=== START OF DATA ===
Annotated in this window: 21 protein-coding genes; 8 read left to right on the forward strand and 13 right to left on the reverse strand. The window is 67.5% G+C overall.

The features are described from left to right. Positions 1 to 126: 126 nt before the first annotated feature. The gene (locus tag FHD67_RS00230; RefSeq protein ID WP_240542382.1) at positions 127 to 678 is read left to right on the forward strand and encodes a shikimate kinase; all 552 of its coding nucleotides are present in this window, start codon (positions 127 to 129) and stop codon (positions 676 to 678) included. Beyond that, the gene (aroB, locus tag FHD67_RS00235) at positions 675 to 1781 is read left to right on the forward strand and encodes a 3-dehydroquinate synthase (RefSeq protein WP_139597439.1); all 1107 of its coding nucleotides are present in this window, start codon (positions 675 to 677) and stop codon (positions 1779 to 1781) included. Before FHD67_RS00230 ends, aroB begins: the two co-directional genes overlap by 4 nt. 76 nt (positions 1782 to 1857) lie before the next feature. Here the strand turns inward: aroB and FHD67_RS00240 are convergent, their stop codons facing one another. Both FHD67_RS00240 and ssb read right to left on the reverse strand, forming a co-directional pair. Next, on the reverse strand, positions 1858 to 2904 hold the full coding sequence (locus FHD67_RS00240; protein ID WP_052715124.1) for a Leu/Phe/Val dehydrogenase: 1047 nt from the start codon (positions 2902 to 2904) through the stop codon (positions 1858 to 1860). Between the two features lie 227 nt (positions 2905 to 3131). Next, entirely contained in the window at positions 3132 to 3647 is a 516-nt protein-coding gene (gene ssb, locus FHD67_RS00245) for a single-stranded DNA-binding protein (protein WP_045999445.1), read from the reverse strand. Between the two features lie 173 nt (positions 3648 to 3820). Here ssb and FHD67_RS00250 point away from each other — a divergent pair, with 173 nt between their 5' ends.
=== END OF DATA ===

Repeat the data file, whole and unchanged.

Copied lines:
Annotated in this window: 21 protein-coding genes; 8 read left to right on the forward strand and 13 right to left on the reverse strand. The window is 67.5% G+C overall.

The features are described from left to right. Positions 1 to 126: 126 nt before the first annotated feature. The gene (locus tag FHD67_RS00230; RefSeq protein ID WP_240542382.1) at positions 127 to 678 is read left to right on the forward strand and encodes a shikimate kinase; all 552 of its coding nucleotides are present in this window, start codon (positions 127 to 129) and stop codon (positions 676 to 678) included. Beyond that, the gene (aroB, locus tag FHD67_RS00235) at positions 675 to 1781 is read left to right on the forward strand and encodes a 3-dehydroquinate synthase (RefSeq protein WP_139597439.1); all 1107 of its coding nucleotides are present in this window, start codon (positions 675 to 677) and stop codon (positions 1779 to 1781) included. Before FHD67_RS00230 ends, aroB begins: the two co-directional genes overlap by 4 nt. 76 nt (positions 1782 to 1857) lie before the next feature. Here the strand turns inward: aroB and FHD67_RS00240 are convergent, their stop codons facing one another. Both FHD67_RS00240 and ssb read right to left on the reverse strand, forming a co-directional pair. Next, on the reverse strand, positions 1858 to 2904 hold the full coding sequence (locus FHD67_RS00240; protein ID WP_052715124.1) for a Leu/Phe/Val dehydrogenase: 1047 nt from the start codon (positions 2902 to 2904) through the stop codon (positions 1858 to 1860). Between the two features lie 227 nt (positions 2905 to 3131). Next, entirely contained in the window at positions 3132 to 3647 is a 516-nt protein-coding gene (gene ssb, locus FHD67_RS00245) for a single-stranded DNA-binding protein (protein WP_045999445.1), read from the reverse strand. Between the two features lie 173 nt (positions 3648 to 3820). Here ssb and FHD67_RS00250 point away from each other — a divergent pair, with 173 nt between their 5' ends.